The International Raoul Wallenberg Foundation named the city an honorary member.
The city of Milan, Italy, has been named an honorary member of the International Raoul Wallenberg Foundation (IRWF) in recognition of its residents’ efforts to help rescue Jews from Nazi concentration camps during the Holocaust.
IRWF chairman Eduardo Eurnekian and its founder Baruch Tenembaum sent the city a request to join the foundation, which was immediately accepted, Italian media reported last week.
The foundation is named after the Swedish diplomat Raul Wallenberg, who helped save 200,000 Jews in Budapest in 1944 by giving them protective documents, putting them in protected housing and ensuring their release from Nazi deportation trains, death marches and labor service brigades, according to the United States Holocaust Memorial Museum.
Wallenberg was detained by Soviet forces on Jan. 17, 1945, shortly after they took control of Budapest. Russia said in 2000 that he was imprisoned for two-and-a-half years and executed in 1947. All records connected to Wallenberg’s arrest have been destroyed, Russia stated, so evidence of his imprisonment or death no longer exists.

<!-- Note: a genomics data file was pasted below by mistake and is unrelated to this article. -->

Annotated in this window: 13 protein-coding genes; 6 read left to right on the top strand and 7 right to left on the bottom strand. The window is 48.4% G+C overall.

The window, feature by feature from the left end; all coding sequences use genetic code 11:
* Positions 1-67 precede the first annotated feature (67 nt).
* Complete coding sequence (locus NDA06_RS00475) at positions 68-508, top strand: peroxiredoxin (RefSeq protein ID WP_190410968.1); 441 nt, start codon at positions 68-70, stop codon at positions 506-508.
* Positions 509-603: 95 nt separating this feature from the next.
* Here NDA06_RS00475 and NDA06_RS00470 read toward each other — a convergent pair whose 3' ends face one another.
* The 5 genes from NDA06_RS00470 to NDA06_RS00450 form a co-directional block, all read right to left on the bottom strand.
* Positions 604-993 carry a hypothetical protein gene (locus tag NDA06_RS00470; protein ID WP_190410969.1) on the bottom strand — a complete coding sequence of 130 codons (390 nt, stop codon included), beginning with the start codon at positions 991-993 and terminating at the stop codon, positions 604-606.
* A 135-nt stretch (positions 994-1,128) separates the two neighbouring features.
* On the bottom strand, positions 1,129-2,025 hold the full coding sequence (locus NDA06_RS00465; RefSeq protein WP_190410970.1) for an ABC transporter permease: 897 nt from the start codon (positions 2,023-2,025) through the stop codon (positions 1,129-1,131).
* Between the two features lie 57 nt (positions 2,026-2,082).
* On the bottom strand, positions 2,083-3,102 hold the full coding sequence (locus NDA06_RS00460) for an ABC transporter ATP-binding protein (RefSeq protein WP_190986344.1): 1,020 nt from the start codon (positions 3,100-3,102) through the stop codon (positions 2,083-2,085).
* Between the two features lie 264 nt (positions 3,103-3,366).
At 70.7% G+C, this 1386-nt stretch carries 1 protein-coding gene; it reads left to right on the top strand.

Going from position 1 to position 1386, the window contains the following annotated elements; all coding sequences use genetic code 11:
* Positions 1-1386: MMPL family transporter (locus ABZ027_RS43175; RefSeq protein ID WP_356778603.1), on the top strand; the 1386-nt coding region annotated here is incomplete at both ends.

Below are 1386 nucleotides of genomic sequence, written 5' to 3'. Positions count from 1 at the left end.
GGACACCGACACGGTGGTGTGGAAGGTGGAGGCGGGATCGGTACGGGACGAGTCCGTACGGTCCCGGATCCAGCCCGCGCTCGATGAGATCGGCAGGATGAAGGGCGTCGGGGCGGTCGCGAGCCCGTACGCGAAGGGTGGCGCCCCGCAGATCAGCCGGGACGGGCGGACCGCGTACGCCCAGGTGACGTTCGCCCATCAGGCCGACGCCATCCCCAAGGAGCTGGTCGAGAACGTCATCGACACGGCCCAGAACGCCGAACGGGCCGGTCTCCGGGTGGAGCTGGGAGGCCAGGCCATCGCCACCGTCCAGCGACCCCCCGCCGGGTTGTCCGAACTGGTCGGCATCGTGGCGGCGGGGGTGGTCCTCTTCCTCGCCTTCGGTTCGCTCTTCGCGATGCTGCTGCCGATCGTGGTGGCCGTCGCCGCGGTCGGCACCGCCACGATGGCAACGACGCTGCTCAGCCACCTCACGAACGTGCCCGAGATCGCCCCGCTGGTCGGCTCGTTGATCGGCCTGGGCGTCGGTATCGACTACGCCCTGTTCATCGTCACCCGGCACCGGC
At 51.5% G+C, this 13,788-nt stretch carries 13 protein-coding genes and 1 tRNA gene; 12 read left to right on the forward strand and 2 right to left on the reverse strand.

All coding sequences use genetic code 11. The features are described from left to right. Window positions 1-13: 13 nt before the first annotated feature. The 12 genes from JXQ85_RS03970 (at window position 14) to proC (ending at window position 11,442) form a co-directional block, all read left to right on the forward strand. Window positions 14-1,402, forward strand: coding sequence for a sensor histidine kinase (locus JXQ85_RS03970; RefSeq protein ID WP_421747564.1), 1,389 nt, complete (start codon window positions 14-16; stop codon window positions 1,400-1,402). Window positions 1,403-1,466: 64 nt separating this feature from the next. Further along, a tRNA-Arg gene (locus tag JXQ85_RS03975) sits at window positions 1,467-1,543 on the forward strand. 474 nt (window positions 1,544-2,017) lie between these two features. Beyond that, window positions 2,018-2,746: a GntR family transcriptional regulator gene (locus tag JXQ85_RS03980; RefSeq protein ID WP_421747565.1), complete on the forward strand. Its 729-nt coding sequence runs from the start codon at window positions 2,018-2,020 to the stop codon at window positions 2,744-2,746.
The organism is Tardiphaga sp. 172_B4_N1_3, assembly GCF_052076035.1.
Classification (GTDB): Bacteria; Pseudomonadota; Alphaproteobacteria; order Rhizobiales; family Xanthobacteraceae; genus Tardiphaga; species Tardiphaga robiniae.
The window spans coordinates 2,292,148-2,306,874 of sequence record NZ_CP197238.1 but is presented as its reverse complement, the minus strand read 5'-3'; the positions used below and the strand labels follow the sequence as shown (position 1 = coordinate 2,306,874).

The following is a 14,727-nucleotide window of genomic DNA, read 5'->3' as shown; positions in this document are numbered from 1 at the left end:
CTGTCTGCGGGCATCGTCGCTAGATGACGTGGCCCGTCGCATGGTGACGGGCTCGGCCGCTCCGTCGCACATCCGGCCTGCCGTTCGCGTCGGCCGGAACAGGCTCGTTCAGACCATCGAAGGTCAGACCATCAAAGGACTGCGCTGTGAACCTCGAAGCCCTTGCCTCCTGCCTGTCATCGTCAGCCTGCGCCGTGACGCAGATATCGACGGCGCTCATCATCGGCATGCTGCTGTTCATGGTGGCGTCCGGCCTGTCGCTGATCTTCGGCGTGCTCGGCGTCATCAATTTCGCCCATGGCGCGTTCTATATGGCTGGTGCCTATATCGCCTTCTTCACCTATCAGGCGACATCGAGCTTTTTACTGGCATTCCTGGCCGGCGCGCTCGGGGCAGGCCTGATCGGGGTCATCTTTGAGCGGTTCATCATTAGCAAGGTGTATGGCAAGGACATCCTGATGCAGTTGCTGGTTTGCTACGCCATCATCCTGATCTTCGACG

Wallenberg was awarded the title of “Righteous Among the Nations” by Yad Vashem in 1963.
IRWF’s mission is to “develop educational programs and public awareness campaigns based on the values of solidarity and civic courage, ethical cornerstones of the saviors of the Holocaust,” according to its website.
It also searches for Holocaust rescuers and advocates for their recognition. Its honorary members include more than 300 heads of state, members of royal families, governors, mayors and Nobel Prize laureates from around the world. Pope Francis is an honorary member.